The Catholic Church in Nigeria and civil society organisations (CSOs) in the country have kicked against the move by the federal government to sell off prized national oil assets in an attempt make up for the revenue decline in the face of a deepening recession.
They also took a swipe at the Senate over calls by the Senate President, Bukola Saraki, urging the federal government to sell off major national assets including the Nigerian Liquefied Natural Gas, NLNG.
The call has pitted the senate president and his deputy, Ike Ekweremadu, and other critical stakeholders who vehemently opposed the idea.
The executive director of Caritas International, an arm of the Catholic Secretariat of Nigeria (CSN), Reverend Father Evaristus Bassey, has said the clamour for the sale of national assets by some members of the executive, National Assembly and key private sector players was completely wrong and do not represent the aspirations of Nigerians in any form.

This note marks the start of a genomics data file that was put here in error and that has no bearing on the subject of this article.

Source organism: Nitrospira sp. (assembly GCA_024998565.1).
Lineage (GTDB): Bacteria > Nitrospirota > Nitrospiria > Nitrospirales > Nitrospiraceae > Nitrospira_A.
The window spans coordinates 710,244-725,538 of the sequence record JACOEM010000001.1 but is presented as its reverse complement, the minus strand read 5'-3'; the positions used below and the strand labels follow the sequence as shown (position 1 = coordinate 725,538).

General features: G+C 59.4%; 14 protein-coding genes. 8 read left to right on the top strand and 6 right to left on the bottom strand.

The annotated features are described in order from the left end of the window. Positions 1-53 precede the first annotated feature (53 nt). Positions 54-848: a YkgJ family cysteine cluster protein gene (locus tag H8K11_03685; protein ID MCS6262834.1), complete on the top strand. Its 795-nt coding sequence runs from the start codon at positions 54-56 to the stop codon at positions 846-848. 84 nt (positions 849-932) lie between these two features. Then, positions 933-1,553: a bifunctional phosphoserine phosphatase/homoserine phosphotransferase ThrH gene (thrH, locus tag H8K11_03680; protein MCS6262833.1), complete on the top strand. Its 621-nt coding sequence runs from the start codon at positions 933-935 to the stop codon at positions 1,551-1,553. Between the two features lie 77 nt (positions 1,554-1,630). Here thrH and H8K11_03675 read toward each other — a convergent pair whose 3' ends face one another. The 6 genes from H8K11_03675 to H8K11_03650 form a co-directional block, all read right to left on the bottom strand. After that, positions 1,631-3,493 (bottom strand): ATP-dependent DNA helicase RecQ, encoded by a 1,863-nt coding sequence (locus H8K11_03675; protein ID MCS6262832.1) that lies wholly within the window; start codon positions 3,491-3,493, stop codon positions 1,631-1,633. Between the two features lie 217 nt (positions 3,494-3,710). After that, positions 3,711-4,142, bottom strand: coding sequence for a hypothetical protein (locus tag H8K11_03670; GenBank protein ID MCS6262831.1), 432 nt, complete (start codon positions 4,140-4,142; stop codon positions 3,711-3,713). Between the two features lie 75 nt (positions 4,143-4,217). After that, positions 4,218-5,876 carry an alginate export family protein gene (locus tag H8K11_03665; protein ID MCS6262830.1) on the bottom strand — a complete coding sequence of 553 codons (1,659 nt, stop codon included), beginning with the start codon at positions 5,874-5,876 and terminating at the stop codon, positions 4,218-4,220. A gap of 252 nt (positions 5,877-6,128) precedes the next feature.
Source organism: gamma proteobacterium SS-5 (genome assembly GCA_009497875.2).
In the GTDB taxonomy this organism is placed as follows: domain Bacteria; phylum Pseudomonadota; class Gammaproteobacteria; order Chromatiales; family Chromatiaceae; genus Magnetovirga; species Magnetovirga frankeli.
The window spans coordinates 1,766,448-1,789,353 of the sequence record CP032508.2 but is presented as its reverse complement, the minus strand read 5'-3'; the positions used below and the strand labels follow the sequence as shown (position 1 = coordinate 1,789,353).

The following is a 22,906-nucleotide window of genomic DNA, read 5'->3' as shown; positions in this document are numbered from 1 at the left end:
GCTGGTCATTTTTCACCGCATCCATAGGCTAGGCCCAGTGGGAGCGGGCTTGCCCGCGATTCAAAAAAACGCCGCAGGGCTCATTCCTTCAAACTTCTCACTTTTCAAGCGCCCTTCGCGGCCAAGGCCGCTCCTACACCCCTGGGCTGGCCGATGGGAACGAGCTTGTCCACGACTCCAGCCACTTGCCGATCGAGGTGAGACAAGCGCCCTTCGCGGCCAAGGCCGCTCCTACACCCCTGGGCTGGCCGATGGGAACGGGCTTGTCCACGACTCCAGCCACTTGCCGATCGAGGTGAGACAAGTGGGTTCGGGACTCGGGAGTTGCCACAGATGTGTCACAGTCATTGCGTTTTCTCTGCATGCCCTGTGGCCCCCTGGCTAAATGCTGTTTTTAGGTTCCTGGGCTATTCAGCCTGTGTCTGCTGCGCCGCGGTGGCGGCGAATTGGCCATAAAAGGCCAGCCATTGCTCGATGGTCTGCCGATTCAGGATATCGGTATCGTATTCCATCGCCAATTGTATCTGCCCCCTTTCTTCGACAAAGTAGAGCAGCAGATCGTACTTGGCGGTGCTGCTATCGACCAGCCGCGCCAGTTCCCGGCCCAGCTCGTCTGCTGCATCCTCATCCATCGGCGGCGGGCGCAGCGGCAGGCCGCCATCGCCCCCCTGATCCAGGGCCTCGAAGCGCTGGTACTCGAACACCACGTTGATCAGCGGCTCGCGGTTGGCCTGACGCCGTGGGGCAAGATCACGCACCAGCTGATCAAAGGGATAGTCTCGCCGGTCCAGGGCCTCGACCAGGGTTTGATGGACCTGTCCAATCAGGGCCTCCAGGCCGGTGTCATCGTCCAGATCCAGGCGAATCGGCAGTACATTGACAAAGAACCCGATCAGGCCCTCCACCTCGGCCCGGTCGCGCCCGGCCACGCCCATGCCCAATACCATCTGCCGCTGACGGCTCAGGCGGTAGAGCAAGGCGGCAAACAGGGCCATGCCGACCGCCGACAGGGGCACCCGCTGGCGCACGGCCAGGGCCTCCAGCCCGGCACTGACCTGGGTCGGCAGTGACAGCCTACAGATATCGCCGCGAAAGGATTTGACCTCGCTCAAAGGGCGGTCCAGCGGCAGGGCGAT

“We seem to disagree with such calls for the sale of national assets; we cannot accept such extremist capitalist views. We cannot subscribe to such views because you cannot sell national assets to private hands,” Father Bassey said.
He contended that in most cases involving either privatisation or sale of national assets, “the process has often not been transparent, it’s like selling the national assets to a few hands.
“We have not developed to the extent where government will sell off national assets and interest to private individuals,” Bassey observed.
The executive director of African Centre for Leadership, Strategy and Development, Dr. Otive Igbuzor, also lambasted those calling for the sale of national assets.
He told ThisDay that “that will be the most reckless, selfish and stupid clamor. Historically, governments all over the world have been involved in one form of public enterprise or the other. We also know that there are challenges with management of public enterprises but all over the world, new methods have been designed for effective corporate governance of public enterprises.
“In the Nigerian situation, public enterprises have fared very poorly leading to clamor for privatisation but we are all living experiences to what privatisation has done for us.”